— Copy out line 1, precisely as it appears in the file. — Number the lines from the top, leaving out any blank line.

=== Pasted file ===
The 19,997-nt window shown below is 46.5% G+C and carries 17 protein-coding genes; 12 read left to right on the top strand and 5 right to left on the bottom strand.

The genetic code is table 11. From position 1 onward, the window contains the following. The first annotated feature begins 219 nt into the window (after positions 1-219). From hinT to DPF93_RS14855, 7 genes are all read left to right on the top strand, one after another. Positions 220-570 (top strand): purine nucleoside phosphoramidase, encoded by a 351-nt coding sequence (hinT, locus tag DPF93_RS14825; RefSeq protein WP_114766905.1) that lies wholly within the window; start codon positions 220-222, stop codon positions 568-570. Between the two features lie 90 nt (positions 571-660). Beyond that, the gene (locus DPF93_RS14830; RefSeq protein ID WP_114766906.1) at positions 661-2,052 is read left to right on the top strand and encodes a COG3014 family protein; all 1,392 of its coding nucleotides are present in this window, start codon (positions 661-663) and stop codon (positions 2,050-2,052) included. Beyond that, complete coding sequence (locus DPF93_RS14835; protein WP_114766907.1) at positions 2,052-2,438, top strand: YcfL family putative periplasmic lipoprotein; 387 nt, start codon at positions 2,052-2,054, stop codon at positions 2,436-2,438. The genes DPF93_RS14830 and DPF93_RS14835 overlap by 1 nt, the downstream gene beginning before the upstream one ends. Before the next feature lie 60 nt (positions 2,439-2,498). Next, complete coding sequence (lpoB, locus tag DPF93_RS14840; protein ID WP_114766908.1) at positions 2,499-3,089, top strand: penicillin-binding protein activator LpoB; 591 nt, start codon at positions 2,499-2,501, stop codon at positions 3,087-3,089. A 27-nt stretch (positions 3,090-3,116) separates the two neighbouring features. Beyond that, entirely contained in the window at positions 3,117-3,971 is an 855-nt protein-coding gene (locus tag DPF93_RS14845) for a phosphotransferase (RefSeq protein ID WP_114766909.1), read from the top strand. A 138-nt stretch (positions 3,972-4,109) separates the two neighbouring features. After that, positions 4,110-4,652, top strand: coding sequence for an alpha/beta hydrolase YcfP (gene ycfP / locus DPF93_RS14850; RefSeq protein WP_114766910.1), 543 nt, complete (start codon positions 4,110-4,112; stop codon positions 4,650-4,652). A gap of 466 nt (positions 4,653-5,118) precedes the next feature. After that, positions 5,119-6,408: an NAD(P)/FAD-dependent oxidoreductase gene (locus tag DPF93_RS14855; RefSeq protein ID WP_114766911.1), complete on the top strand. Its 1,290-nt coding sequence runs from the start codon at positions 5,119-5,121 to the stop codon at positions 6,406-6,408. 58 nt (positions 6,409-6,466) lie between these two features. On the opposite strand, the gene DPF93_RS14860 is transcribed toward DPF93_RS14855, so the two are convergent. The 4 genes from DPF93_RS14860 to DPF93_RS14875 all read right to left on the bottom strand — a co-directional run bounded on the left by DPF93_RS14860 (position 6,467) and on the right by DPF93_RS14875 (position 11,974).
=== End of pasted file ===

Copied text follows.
The 19,997-nt window shown below is 46.5% G+C and carries 17 protein-coding genes; 12 read left to right on the top strand and 5 right to left on the bottom strand.